Dynamic Belaying for Sport Climbs

by Adrian Berry May/2009
This article has been read 40,371 times

The following article is based on text from the book Sport CLIMBING + published by Rockfax. This article version was written by Adrian Berry, and the illustrations are by Ray Eckermann.


The dynamic belay

First of all, just to clear-up a few myths, the following is not dynamic belaying:

1) Dynamic belaying involves giving lots of slack - FALSE!

The more slack there is in the system, the further the climber will fall before the rope can start to do its job and the more force will need to be absorbed. Unless there is an obvious hazard that you need to steer the falling climber away from, give only enough slack to allow freedom of movement.

2) Dynamic belaying is about letting the rope slide through the belay device a bit - FALSE!

Arresting a fall requires an almost instinctive response, there isn't enough time for the fine motor skill required to allow for controlled rope slippage, the risk is you will drop them altogether (note: this can be done but requires gloves, a figure of eight as a belay device, and preferably a back-up belayer.)

Ropes

The principle shock absorbing element in the system is your rope. The more rope that is available to absorb the fall, the softer the fall will be. It is also worth noting that thinner ropes stretch more than thicker ones. You might feel very safe at the first bolt when clipped into a nice fat 11mm rope, and less safe when sixty meters up a pitch with a skinny 9.7mm winding its way back to your distant belayer, however, counter to intuition, the opposite is true.

After a rope has taken a fall, a degree of its elasticity will have been temporarily compromised, and it is wise to switch to using the other end – or another rope if both ends have been fallen on.

Close this photo
+Dynamic belaying illustration, 70 kb
Dynamic belaying illustration
UKC Articles
© Ray Eckermann

How to give a dynamic belay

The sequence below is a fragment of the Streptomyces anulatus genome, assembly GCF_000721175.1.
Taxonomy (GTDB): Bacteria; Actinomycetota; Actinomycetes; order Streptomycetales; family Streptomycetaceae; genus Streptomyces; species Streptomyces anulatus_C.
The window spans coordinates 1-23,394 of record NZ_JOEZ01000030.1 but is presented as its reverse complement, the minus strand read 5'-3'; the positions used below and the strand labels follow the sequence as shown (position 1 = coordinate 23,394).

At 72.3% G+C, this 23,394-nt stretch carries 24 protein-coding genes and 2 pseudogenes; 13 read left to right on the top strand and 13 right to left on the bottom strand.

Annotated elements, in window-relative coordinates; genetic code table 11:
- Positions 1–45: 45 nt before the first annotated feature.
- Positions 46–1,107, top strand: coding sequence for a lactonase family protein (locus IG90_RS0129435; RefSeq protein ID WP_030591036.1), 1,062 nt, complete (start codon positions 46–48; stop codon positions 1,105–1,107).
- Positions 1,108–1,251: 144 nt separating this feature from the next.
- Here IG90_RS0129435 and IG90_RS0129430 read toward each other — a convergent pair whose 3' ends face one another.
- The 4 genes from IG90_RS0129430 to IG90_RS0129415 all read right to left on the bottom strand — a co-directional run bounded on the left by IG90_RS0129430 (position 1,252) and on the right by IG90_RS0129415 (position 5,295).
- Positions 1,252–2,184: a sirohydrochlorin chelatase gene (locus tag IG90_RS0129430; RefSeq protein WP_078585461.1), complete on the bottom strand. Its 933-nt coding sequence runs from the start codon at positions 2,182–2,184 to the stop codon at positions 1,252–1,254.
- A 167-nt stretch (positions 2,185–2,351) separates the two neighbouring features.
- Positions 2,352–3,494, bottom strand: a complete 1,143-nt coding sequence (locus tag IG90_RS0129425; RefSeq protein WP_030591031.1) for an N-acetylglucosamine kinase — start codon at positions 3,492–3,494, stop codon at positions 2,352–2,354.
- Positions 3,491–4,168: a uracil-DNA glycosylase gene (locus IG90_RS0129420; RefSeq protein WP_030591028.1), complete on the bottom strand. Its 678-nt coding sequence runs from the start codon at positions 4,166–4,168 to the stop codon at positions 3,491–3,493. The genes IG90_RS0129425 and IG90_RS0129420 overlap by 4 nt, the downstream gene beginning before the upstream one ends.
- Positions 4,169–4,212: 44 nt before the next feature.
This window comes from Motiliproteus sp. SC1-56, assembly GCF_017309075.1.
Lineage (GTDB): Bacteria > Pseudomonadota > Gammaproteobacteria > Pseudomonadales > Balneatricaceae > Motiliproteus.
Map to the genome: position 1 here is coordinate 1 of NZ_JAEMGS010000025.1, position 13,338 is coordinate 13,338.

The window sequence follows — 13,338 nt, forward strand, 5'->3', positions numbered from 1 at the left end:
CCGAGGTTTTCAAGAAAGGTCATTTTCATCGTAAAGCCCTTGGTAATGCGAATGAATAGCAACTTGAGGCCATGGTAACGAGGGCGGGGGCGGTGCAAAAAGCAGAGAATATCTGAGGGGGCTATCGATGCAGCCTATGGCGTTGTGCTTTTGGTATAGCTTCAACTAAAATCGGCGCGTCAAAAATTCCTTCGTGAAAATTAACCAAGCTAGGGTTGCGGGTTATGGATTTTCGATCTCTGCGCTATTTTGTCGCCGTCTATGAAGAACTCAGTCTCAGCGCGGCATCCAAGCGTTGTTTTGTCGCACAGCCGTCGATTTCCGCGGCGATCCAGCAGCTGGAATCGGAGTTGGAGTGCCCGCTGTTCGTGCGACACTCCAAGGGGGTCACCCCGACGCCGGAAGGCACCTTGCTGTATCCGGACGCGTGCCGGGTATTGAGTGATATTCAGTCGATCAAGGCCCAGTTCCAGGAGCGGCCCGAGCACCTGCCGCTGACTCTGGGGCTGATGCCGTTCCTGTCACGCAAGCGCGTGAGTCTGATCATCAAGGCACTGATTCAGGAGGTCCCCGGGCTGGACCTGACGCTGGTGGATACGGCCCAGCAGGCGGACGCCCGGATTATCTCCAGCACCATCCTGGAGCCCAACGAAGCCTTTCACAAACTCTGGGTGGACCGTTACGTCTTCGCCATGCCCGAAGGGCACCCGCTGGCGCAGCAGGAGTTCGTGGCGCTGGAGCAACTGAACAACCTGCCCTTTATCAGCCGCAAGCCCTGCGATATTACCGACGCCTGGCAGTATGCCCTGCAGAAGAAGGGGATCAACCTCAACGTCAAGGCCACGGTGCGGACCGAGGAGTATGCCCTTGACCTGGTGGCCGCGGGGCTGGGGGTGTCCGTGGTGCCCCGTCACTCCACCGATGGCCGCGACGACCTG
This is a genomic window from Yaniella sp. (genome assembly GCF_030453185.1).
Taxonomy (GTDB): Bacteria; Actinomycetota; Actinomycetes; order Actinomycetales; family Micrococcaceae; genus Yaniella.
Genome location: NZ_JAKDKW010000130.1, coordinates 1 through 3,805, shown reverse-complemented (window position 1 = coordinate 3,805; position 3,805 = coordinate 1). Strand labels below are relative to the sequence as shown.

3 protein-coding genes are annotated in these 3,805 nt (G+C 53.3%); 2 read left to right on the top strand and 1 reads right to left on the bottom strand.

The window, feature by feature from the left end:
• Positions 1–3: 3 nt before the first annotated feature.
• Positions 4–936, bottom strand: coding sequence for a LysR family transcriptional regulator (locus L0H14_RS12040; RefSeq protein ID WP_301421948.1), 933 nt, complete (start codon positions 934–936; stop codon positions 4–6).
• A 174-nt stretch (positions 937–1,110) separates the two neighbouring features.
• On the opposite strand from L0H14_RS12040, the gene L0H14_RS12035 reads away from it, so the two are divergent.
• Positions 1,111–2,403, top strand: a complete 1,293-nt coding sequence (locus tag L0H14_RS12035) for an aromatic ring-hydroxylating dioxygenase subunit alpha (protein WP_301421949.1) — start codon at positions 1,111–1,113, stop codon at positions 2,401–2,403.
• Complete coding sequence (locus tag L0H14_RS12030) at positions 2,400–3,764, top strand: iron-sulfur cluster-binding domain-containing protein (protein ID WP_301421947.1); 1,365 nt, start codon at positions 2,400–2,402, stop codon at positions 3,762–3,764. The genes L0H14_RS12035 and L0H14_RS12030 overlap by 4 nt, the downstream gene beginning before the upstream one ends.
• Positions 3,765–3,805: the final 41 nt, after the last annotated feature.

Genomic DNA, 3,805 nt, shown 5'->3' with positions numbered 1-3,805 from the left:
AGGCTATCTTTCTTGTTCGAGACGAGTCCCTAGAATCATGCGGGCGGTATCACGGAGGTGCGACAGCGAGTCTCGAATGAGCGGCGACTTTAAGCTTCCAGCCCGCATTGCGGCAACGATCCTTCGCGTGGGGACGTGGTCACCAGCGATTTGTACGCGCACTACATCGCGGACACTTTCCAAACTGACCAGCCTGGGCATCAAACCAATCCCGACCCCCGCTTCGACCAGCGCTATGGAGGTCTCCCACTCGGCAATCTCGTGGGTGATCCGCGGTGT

A dynamic belay is dynamic because the belayer moves. How it is given depends entirely on the weight difference between the belayer and the falling climber.

A lighter belayer will naturally give a dynamic belay because they are automatically pulled into the air.

A heavier belayer needs to be more alert and should aim to adopt a position a couple of meters away from the base of the route - 1. To dynamically hold a fall, the belayer must anticipate the split-second before the rope goes tight and at that moment, lock off the belay device and move quickly to the base of the route - 2. As the belayer moves, the rope will be tight, but the full force will have more time to be dissipated, resulting in a soft fall with less risk of slamming - 3.

A dynamic belay will result in the climber falling further than they would otherwise. The important thing is that the fall is arrested slowly, not that the distance of the fall is minimised.

Avoiding creating hazards

For the first few clips of a route, the proximity of the ground makes standing well back less desirable. Ironically, this is where the risk of slamming is at its greatest. If the start of a route is hard, consider pre-clipping the first one or two bolts (maybe with a with a clip-stick) to reduce the risk of injury. For the first clip the priorities for a belayer are to keep the rope out of the climber's way and to keep the climber away from the ground. When the leader moves above the first bolt, the belayer needs to be careful not to turn the rope leading from them to the first bolt into a hazard, as the climber could easily fall onto the rope with painful consequences in the groin region! One way around this is to stand to the side of the first clip allowing a degree of dynamism in the belay whilst keeping the rope out of the way. Another way is to crouch down allowing more rope to be 'in play'. Once above the third clip, the belayer can move out from the base; this will also serve to give a better view of what is going on.

When using this technique, be sure that you first clear obstacles like sacks out of the way. The last thing you want to do is trip over when you're belaying.

Grigris

If a Grigri is being used to belay with, the problem with paying out slack quickly without letting go of the dead rope can be solved by standing a few metres away from the base of the route. When slack is urgently required the belayer can simply walk into the base, immediately freeing up slack. The belayer can then pay out slack at a more leisurely pace whilst walking back into their position away from the base of the route.


Sport Climbing + Rockfax Cover, 5 kb

Sport CLIMBING +

The Rockfax book Sport Climbing + includes many more useful tips like this which will help you climb better and safer. For example, have you ever wished to know how to get down from mid-route by abseiling off a single bolt without threading it or losing any gear?

The book is not just about rope techniques though. There are chapters on technique, onsighting, redpointing, the mind, training, mutli-pitching, self-care and destinations.


For more information visit Sport CLIMBING +
Forums ( Read More... | 8 comments, 08 May 2009 )
This article has been read 40,371 times
Return to Articles from 2009 or list other Climbing Skills articles
Share this article on Facebook
Share this article on Twitter